Over and over again we hear that conservatives want to purge moderates from the Republican Party — all the members of the Republican Party, in every state and district, have to be as conservative as Rush Limbaugh or else they have to go!
How true is it?
A few people say we need to “get rid of all the RINOs” in the GOP. Occasionally a high-profile conservative will even join them, usually after some horrific betrayal on a crucial issue — but it’s far from typical. The vast majority of conservatives understand that in certain states and districts they’re not going to get their ideal candidate and they accept it. So is it true that conservatives want to purge moderates from the GOP?
Actually, the exact opposite is closer to the truth.
Let’s talk about the party’s high-profile “moderates,” the Republicans who love to run to liberal news outlets. They’re the ones incessantly complaining about Rush Limbaugh, Glenn Beck, and Sarah Palin, when they’re not trashing the Republican Party and simultaneously bemoaning the fact that they’re not appreciated by conservatives.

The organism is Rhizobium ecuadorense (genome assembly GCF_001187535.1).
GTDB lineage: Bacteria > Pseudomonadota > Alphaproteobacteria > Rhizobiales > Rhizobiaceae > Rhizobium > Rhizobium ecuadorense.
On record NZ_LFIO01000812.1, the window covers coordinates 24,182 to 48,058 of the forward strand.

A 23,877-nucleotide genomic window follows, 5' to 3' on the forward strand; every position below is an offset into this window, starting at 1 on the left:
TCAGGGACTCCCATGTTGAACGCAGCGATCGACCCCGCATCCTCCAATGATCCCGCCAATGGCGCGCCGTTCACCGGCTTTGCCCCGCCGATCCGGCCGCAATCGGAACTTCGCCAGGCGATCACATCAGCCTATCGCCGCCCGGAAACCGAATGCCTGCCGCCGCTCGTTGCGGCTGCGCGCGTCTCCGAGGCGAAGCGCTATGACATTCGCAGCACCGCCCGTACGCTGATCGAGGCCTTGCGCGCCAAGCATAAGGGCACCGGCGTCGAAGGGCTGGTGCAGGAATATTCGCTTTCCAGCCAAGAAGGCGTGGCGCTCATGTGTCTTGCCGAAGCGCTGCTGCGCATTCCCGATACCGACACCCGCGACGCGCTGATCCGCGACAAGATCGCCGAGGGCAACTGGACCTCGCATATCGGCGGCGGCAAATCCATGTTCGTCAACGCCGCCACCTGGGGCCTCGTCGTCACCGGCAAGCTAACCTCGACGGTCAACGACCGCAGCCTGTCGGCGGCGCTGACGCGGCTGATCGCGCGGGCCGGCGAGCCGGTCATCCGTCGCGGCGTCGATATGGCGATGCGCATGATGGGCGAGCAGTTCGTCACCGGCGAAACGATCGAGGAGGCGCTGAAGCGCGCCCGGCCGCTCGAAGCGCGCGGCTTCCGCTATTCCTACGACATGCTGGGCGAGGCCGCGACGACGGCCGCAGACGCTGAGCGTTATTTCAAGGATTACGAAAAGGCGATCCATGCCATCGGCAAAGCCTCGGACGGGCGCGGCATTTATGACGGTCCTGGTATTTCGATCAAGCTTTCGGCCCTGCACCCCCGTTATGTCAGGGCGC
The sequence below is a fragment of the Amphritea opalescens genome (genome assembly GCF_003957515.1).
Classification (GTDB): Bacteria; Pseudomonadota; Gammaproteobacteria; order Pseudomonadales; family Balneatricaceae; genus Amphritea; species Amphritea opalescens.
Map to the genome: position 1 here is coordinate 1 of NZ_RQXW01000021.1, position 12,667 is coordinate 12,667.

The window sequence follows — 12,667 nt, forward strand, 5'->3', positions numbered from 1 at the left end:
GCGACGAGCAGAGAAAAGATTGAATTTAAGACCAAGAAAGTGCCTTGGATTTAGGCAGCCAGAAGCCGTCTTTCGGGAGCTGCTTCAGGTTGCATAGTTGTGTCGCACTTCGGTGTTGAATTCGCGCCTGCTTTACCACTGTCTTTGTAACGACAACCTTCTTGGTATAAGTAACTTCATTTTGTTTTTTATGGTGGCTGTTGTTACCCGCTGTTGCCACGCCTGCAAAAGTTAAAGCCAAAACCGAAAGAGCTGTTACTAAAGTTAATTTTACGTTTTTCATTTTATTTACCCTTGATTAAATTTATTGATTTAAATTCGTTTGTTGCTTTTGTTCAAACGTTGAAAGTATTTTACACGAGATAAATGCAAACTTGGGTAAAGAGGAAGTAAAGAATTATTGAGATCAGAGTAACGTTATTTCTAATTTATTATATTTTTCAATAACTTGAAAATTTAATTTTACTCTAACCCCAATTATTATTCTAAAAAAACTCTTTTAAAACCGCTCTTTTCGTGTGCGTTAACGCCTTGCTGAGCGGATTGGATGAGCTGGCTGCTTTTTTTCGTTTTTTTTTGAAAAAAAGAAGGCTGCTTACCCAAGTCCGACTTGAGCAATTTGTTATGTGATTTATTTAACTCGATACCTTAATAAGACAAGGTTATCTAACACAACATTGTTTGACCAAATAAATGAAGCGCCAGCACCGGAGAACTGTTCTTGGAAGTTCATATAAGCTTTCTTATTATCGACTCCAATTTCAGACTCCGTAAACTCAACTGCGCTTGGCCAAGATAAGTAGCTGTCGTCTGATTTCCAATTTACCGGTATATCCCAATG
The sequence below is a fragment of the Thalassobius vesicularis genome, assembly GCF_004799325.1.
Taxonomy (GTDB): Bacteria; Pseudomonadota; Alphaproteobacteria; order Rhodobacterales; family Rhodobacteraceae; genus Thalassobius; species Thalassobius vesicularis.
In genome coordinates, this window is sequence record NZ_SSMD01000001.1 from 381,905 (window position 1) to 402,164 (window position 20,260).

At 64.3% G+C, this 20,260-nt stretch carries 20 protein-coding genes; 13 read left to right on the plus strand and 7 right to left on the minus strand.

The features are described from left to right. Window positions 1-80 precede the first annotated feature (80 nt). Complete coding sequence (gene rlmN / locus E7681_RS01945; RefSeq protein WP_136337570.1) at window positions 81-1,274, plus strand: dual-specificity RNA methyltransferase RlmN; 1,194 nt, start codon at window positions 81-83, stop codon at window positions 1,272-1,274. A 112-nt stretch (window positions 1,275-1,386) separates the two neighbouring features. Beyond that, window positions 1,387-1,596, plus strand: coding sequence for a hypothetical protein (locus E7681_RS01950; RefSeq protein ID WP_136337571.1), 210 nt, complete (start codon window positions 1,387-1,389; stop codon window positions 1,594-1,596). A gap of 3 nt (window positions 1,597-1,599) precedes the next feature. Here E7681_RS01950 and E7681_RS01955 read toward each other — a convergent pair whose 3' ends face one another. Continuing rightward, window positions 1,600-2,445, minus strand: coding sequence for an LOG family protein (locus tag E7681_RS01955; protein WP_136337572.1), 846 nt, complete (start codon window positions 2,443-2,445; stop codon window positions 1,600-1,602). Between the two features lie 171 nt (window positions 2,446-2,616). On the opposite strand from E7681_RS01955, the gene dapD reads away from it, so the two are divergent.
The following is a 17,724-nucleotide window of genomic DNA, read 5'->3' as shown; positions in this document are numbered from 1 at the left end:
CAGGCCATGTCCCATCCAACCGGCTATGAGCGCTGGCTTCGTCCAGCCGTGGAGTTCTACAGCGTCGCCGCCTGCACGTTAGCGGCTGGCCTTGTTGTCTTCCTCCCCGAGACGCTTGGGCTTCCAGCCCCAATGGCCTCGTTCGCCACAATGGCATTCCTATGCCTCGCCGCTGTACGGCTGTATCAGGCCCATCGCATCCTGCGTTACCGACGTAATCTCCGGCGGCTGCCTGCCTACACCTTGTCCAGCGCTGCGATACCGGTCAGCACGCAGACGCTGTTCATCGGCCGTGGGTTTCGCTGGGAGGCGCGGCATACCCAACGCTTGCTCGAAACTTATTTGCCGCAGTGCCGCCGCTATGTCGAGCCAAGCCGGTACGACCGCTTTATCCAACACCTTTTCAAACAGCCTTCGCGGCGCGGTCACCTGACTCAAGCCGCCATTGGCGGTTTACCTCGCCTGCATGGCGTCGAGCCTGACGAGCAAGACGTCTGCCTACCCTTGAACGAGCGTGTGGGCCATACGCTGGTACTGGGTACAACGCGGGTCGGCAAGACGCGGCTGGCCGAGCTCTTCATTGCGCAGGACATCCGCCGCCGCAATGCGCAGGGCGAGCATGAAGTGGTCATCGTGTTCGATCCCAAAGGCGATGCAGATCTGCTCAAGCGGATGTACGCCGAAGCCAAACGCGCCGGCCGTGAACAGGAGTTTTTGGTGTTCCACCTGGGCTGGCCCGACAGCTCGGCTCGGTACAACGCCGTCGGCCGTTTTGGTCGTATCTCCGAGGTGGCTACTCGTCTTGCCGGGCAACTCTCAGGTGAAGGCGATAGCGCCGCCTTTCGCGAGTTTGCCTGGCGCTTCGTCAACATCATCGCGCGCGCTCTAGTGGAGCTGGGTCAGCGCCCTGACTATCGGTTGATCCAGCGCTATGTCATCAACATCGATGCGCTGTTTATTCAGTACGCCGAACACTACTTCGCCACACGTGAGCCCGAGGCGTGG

Well, here’s a dose of political reality 101. Unlike the Democratic Party, which is more roughly split between moderates and liberals, the Republican Party is mostly conservative. Conservatives provide most of the money, energy, intellectual firepower, and votes for the party.
That’s not to say moderates aren’t wanted or are unimportant — that’s not the case — but it should be acknowledged that their contributions to the GOP are relatively small compared to those of conservatives in every area.
Yet what do we often hear from self-proclaimed representatives of moderates? They say that the GOP needs to forget about fiscal conservatism or shove social conservatives to the side. Is that not every bit as dumb — and then some — as saying the GOP needs to purge moderates from its ranks? What armies of voters will the GOP be able to tap into to replace the social and fiscal conservatives?